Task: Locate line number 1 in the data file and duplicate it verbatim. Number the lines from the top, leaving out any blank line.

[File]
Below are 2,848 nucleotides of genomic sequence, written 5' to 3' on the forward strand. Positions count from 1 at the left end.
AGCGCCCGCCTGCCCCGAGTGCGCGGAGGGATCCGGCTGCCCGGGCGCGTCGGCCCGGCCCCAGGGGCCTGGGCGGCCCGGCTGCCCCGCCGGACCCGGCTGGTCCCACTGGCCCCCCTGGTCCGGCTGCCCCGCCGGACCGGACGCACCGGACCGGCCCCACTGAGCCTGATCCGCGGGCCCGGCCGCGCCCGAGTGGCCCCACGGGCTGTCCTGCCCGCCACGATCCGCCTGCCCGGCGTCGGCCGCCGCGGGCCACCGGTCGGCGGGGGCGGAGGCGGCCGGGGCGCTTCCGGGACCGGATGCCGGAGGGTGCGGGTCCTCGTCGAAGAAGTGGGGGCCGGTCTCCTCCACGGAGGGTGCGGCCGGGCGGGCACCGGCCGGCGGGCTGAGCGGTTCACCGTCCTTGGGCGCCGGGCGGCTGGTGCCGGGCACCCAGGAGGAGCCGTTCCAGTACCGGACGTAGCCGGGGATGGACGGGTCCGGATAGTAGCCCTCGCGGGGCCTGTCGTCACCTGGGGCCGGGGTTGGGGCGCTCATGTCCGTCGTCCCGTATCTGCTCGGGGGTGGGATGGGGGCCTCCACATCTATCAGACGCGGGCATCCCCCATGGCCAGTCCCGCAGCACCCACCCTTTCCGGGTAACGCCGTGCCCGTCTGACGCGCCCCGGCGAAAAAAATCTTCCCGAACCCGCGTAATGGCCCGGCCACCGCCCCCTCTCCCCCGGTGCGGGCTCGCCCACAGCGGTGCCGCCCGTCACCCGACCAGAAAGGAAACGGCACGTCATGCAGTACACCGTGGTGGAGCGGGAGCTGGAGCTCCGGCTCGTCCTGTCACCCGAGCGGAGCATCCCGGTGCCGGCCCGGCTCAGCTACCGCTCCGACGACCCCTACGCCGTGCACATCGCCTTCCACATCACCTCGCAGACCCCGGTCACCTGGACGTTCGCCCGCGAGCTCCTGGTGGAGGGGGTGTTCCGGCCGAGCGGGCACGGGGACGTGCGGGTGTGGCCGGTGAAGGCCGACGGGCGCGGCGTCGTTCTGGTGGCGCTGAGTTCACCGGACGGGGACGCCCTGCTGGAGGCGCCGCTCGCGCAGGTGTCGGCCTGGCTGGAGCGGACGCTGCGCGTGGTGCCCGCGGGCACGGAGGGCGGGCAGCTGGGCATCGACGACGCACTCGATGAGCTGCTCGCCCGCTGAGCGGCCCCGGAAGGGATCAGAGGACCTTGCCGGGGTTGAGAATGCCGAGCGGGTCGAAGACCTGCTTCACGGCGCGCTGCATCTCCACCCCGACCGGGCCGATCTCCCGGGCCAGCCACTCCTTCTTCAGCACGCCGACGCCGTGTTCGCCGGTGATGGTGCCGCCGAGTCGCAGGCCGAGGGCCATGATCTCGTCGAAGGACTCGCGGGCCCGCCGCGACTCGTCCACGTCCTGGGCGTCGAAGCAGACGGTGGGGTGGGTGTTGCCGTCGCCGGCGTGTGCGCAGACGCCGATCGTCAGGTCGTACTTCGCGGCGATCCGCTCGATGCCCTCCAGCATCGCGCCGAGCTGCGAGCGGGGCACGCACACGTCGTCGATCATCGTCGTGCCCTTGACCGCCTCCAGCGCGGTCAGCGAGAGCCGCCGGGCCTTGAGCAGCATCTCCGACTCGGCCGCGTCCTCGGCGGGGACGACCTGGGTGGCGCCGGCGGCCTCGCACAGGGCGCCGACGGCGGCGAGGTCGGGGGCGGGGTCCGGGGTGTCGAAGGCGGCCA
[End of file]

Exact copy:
Below are 2,848 nucleotides of genomic sequence, written 5' to 3' on the forward strand. Positions count from 1 at the left end.